Yennefer Of Vengerberg
Episode 2 of The Witcher deepens the lore for our characters and in particular, offers up a lot more backstory for Yennefer. This fascinating character is given a fair amount of screen time here and although there isn’t a whole lot of action, replaced with comedy instead , The Witcher certainly sets the foundation for the season to come.
We begin with a young girl called Yennefer transported to the Tower of the Gull. There, a boy greets her and as he speaks the elder tongue, conjures up a different sort of portal to bring her back home again. Before she leaves however, he tells her his name is Istredd. As she returns to her village, she’s sold off for four marks.
Meanwhile Ciri wanders the unforgiving forest, hiding behind a tree while evading the guards as they frantically search for her. Bleaching her hair with mud, she hurries through the forest upon seeing soldiers from afar and thanks the heavens, believing she’s now saved.
In Posada, a tavern singer called Jaskier talks to Geralt and decides to tag along as he heads out on a detour to find a creature that looks like a devil. It ambushes him and tells Geralt to leave him alone while Jaskier continues to interject with quips and jokes. Despite getting the upper-hand in the fight, Geralt lets his guard down and is attacked from the side.
Tissaia De Vries awakens Yennefer and brings her before a group of other girls, intent on teaching her magic and how it works. With a task infront of her, she and the others are introduced to the way of magic, using the basic rules of Give & Take – as Yen struggles to conjure up the magic required.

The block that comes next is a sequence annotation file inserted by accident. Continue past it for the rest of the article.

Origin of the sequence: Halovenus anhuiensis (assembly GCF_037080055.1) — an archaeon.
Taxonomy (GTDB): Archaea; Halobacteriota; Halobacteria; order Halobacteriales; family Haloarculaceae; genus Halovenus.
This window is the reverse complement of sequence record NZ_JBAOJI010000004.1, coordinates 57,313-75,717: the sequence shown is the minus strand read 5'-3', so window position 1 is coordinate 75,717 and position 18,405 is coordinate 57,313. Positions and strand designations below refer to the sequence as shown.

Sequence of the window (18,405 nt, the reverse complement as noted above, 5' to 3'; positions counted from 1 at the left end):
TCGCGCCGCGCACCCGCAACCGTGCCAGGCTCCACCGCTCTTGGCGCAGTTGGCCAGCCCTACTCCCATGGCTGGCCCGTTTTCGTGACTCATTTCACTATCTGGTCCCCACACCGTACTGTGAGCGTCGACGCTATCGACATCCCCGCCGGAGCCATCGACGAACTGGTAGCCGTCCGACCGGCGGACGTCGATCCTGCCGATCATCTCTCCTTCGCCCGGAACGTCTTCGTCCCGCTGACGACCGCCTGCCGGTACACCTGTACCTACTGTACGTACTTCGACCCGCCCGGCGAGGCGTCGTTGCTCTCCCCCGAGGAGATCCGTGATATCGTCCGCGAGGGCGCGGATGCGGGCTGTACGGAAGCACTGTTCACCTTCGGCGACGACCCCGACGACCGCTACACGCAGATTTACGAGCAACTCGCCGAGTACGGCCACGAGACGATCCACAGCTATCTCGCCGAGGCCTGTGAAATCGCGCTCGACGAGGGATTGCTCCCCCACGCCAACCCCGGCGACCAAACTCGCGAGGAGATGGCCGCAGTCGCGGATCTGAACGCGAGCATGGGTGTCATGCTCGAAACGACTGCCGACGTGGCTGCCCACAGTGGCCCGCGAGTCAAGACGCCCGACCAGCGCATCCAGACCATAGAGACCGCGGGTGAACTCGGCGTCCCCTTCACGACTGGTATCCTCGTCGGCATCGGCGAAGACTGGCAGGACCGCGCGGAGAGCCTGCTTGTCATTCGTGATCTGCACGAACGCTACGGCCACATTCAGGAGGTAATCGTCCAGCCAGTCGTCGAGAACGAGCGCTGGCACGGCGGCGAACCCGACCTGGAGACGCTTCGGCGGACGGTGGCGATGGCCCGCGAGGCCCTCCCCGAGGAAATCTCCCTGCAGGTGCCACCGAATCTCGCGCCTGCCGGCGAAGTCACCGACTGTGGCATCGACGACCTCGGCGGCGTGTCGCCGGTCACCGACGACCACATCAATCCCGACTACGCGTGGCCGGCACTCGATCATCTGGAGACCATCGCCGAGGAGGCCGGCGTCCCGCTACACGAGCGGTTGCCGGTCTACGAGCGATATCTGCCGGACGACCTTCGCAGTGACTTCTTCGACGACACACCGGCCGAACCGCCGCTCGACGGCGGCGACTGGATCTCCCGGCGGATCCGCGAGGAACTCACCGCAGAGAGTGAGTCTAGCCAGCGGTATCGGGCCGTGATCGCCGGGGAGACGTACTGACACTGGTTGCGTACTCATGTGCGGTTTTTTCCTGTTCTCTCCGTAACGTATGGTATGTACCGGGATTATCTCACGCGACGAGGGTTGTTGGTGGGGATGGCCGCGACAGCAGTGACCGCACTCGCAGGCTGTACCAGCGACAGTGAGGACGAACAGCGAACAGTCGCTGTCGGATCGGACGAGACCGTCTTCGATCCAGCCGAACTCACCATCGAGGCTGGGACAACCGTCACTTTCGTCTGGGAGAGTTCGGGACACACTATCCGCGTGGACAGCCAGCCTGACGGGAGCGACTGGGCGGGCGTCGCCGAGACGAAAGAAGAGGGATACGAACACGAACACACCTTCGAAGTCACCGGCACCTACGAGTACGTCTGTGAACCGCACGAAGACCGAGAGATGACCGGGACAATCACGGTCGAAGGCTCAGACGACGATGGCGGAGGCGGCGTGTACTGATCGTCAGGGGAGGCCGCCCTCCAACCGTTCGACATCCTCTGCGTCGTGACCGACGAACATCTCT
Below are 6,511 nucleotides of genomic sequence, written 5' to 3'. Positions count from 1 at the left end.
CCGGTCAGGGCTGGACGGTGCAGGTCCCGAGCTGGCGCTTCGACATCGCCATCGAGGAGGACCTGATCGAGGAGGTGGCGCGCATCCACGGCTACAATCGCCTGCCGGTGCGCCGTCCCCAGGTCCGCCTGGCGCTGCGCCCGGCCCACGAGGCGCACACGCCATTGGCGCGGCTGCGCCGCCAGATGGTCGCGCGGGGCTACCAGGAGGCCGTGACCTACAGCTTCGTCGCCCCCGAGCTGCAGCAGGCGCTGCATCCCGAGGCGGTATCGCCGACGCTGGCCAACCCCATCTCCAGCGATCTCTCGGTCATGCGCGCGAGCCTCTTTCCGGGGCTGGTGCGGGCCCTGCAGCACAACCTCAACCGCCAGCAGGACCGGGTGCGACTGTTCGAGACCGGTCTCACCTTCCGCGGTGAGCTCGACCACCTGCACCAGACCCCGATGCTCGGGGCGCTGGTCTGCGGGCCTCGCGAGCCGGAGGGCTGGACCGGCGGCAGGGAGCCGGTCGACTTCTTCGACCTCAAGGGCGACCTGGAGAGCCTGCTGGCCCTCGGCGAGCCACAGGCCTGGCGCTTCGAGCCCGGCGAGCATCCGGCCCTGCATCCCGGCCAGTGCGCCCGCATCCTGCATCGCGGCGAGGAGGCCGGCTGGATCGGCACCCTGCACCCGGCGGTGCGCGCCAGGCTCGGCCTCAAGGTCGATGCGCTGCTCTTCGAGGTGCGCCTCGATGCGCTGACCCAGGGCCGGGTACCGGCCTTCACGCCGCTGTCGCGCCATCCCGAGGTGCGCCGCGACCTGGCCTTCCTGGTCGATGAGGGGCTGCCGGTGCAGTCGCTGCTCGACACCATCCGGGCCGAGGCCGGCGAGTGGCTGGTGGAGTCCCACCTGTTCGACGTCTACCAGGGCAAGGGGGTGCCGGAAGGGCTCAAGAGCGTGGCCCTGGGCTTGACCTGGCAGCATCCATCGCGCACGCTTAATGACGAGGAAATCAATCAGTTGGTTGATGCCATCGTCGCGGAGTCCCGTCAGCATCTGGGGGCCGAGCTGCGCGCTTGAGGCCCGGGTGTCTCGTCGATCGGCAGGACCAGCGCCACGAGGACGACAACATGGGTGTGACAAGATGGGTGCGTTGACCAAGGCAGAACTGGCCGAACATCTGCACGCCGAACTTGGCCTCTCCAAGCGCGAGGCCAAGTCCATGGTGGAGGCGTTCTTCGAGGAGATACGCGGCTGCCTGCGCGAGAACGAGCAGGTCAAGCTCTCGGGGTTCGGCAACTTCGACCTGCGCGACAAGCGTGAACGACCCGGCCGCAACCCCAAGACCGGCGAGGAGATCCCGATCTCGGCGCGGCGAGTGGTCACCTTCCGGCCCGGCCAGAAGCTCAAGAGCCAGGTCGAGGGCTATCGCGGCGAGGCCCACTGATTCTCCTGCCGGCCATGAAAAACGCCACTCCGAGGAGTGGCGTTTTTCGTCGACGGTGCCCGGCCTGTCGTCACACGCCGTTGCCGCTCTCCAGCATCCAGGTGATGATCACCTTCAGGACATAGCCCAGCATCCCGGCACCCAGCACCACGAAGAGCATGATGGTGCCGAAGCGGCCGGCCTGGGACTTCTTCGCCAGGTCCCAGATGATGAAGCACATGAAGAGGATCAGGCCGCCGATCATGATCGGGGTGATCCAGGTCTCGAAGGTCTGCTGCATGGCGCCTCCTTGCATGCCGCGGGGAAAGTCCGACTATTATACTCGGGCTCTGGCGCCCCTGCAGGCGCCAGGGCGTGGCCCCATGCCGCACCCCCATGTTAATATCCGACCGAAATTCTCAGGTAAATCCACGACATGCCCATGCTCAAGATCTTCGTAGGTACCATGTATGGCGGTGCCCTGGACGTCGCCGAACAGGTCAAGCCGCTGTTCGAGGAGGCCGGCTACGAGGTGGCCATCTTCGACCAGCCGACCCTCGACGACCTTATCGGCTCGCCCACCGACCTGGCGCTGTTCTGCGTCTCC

Despairing, she speaks to Istredd again and discovers he can read minds. Soon after, she’s awoken in the middle of the night and given the task of catching lightning in a bottle. Unfortunately all of them fail to conjure the elements, except for Sabrina. In a fit of rage, Yennefer unleashes a thunderbolt from her hands. Tissaia berates her emotional reactions and questions whether she has what it takes to succeed. This brings her back infront of Istredd where they discuss her future before kissing, all of which a ploy to bring Tissaia the flower.
Meanwhile Geralt awakens to find himself tied up and infront of his captor, Filavandrel, while Ciri wakes up to find the village in disarray. The strange elf Dara helps her escape and she sneaks away. Geralt marches away with Jaskier too, who comments on the ludicrous manner they were able to get out of their predicament. He tells the bard to leave and as he does, begins singing as we receive a final musical montage, showing Yennefer push the eels into the water where they ascend.
Fans of the game may well be scratching their head over Yennefer’s looks here but as the episodes progress, it does become more apparent why her appearance is disfigured. Having said that, the show does do well capturing the essence of these characters and Jaskier’s quips actually work quite well against Geralt’s gruff demeanor, even if it may be a little jarring for some people given the dark and gritty feel of the first episode. So far so good though, and The Witcher is shaping up to be a decent fantasy offering.